On Monday 16 May John arrived at work to find a baby Royal Spoonbill on the ground. It had fallen from its nest located high up in a very tall pine tree.
The school where John works is near Alstonville Vet Clinic so he bundled the little one up and took it there to be examined.
Fortunately, the chick aka ‘Little Joseph’ was cleared to go into care, and was picked up by avian trained WIRES volunteer Julie.
After falling from such a height it was a miracle that there were no injuries.
The Royal Spoonbill can often be observed wading through the shallow waters of dams, lagoons and marshes in search of its preferred food which is fish.
It is a very large water bird and gets its name due to its bill being shaped like a spoon. When searching for food, the bird moves its partly open bill from side to side through the water and grasps food in the spoon shaped tip of the beak, then with one upward flick of the head it throws the food back and swallows it.
The Royal Spoonbill breeds between October and May. A shallow nest of sticks is built by both adult birds, they also share the incubation of their eggs.
Spoonbills commonly build their nests in colonies but at this location there are only a couple of nests, and John knew exactly which nest ‘Little Joseph’ fell from.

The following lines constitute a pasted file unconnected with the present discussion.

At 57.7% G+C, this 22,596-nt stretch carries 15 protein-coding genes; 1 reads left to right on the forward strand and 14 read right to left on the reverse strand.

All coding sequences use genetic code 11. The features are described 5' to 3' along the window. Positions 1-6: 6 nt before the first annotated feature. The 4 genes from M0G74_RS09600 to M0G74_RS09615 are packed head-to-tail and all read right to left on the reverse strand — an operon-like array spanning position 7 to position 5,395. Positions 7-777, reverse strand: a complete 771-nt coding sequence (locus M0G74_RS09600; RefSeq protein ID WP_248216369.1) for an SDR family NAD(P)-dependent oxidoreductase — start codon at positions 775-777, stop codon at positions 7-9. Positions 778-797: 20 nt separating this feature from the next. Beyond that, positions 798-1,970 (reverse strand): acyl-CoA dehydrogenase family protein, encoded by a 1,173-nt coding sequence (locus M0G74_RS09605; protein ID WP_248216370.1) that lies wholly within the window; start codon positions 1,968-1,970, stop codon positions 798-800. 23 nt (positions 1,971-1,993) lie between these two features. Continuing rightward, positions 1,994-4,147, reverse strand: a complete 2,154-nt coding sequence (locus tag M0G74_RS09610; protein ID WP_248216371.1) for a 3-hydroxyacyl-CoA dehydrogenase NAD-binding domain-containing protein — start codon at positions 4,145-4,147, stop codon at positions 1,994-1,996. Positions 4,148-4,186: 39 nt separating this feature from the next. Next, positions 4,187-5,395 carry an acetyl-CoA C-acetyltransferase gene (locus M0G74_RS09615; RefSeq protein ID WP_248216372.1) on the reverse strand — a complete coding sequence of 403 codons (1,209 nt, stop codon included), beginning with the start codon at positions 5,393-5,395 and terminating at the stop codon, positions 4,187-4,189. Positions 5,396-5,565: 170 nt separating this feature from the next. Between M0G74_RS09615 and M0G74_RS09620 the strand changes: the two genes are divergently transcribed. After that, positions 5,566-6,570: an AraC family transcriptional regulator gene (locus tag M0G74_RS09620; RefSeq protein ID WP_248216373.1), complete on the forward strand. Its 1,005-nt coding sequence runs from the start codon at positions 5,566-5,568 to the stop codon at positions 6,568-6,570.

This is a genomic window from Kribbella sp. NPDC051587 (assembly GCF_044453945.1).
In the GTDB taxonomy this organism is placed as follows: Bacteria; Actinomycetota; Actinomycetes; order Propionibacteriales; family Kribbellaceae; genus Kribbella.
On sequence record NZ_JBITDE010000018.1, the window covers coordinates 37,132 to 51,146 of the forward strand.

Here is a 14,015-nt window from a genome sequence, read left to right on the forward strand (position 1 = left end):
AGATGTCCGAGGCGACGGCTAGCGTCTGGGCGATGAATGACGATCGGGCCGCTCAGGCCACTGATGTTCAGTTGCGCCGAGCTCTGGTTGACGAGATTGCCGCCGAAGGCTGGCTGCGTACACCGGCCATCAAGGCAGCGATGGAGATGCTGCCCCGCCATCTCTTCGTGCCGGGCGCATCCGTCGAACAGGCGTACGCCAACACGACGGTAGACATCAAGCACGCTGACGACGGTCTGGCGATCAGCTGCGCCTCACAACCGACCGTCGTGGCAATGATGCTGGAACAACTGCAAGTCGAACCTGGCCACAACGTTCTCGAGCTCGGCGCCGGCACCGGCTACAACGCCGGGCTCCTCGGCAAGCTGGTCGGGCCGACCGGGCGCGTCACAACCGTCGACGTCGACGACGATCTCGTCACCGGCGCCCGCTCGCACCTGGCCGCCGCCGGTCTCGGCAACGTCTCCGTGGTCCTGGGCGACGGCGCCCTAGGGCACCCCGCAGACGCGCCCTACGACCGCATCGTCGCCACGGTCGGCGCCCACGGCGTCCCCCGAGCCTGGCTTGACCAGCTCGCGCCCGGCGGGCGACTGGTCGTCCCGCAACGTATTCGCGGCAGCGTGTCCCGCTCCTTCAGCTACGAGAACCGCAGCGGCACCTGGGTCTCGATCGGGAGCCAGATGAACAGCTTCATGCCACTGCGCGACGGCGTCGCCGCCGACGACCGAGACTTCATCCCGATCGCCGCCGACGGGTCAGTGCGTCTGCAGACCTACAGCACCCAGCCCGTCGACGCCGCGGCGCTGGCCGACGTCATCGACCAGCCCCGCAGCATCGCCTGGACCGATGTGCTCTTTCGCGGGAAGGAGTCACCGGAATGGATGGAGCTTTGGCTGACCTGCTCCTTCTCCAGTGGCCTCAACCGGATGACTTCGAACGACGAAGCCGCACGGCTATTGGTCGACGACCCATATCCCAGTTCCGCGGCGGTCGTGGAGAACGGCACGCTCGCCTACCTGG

Last Tuesday 31 May, after 2 weeks in care ‘Little Joseph’ had doubled in size, he was strong and healthy, the consistent rain had eased off. It was time to reunite ‘Little Joseph’ with his parents and sibling.
The nest was approximately 20m up in the pine tree, in order to reunite Little Josef with his parents and sibling professional help would be required. Your Tree Feller was contacted, and were more than happy to help reunite the little Spoonbill.
Craig, Ben and Sid from Your Tree Feller arrived on site and set up the cherry picker below.
Ben skillfully steered the cherry picker up between the branches of the large tree. It didn’t quite reach the nest so Ben climbed the extra height to reach the nest.
Meanwhile the adult Spoonbills circled overhead, watching closely whilst Ben gently placed ‘Little Joseph’ next to his sibling, and climbed back down.
That night turned out to be rather gusty, but John messaged Julie early the next morning that all was well, both Spoonbill chicks were in the nest and the parents were attending.
Thank you to John who found Little Joseph, and thank you Craig, Ben and Sid from Your Tree Feller who skillfully put ‘Little Joseph’ back in the nest.